In June Alex Honnold and Renan Ozturk will travel to Alaska to attempt the first free-climbing ascent of Wine Bottle Tower on Mount Dickey's East Face. The highly technical route runs 5,250 feet straight up a wall of sheer granite, more than 2,000 feet taller than El Capitan, Yosemite’s iconic big wall. If successful, Honnold and Ozturk will have achieved the most mammoth free climb in North America.
Mountaineers first summited Mount Dickey in 1955, via the more gradual west side, which remains the most popular route today. To date, only one team has sent Wine Bottle Tower — Austrians Thomas Bonapace and Andreas Orgler in 1988. They used aid-climbing techniques, inserting protection into cracks and clipping in ladder-like rungs known as aiders, or étriers, to step into. Honnold and Ozturk will be using only their hands and feet to climb (with a rope for backup in case of a fall).
Honnold and Ozturk first aspired to free climb Wine Bottle Tower several years ago. They made an attempt in May 2013, along with veteran climber Freddie Wilkinson, but turned back after climbing only the first 15 percent of the route. “Alex was totally new to alpinism at that point and it was his first trip to the mountains of Alaska,” says Ozturk. “It was a full fish-out-of-water experience.”
Honnold has since honed his skills in some of the most challenging alpine environments on earth, including Patagonia, where he’s set numerous speed records and nabbed several ascents, most notably the first successful traverse, with Tommy Caldwell, of the saber-toothed Fitz Roy massif.
It’s still too early to detail their exact game plan for Mount Dickey, but in general, the two plan to ski to the base of the climb. From there, they’ll need to decide if they want to take advantage of the 24 hours of daylight and do the route in one long push (as Honnold is known for) or bring several days of food and vertical camping gear, including a portaledge (as Ozturk is known for), and do it in two to three days. It’s worth noting that even two to three days would be fast. Climbers typically take three to five days to climb the shorter, and more moderate (climate-wise), El Capitan. Ozturk says that either way, they’ll have to go somewhat quickly — moving during the coldest parts of the day, when temperatures are likely to be just below freezing, to generate body heat, and resting at the warmest part of the day.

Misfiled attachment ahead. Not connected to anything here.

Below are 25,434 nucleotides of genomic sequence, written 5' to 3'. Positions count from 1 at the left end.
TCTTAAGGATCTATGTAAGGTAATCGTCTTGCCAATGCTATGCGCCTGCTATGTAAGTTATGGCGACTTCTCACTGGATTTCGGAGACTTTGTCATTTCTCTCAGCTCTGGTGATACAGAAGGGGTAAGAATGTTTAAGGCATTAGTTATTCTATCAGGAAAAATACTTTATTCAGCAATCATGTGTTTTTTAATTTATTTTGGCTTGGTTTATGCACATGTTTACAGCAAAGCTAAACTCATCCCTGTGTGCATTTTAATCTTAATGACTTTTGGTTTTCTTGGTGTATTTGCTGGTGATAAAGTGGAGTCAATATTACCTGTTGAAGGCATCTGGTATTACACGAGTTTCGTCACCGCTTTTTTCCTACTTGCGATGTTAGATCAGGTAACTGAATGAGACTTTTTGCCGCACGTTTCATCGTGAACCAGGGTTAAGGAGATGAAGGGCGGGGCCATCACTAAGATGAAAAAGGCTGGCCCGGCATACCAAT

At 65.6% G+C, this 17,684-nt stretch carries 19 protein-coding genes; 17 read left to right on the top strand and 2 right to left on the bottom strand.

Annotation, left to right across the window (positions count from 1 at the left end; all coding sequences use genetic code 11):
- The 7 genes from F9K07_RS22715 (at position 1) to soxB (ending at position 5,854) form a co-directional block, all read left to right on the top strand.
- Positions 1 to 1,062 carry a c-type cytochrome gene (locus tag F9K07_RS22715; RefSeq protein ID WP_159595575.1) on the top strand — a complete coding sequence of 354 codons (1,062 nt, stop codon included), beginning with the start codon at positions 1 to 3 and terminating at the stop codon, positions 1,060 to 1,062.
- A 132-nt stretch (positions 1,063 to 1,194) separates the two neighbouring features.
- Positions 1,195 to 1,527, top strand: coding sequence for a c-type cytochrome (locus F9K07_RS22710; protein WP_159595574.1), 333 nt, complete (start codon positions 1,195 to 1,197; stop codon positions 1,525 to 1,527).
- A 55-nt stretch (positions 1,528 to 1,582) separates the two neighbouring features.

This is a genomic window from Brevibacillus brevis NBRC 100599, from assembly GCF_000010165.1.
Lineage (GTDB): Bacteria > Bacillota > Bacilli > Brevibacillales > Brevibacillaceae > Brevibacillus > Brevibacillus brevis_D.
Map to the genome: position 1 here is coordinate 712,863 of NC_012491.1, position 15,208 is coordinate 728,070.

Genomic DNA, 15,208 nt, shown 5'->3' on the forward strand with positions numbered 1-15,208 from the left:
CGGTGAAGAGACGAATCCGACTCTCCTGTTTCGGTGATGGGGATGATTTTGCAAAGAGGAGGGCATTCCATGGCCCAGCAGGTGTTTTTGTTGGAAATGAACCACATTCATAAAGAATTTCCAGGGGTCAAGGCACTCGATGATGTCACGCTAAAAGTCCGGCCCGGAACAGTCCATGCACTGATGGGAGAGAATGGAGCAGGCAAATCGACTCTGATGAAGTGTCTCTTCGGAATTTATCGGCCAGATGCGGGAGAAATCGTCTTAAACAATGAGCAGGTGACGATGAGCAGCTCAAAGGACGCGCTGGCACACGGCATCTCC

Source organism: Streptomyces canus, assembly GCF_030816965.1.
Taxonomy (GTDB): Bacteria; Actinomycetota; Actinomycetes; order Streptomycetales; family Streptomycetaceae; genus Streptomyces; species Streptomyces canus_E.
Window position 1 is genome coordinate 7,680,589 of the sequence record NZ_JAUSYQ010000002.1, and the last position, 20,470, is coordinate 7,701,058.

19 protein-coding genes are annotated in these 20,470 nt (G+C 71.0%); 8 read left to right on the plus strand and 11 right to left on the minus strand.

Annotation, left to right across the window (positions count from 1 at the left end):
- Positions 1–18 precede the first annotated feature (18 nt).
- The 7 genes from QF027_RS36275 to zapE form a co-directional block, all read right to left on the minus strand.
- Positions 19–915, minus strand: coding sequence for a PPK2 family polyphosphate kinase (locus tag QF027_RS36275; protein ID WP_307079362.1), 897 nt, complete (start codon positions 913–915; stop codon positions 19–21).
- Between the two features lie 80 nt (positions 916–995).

Ozturk, who is an expert in this section of the Alaska Range, home to some of the tallest big-wall rock faces on the planet, is most nervous about the top of the route, where the granite turns to “choss,” climber-speak for loose, crumbly rock that can break off in your hand. “That part’s going to be scary,” he says.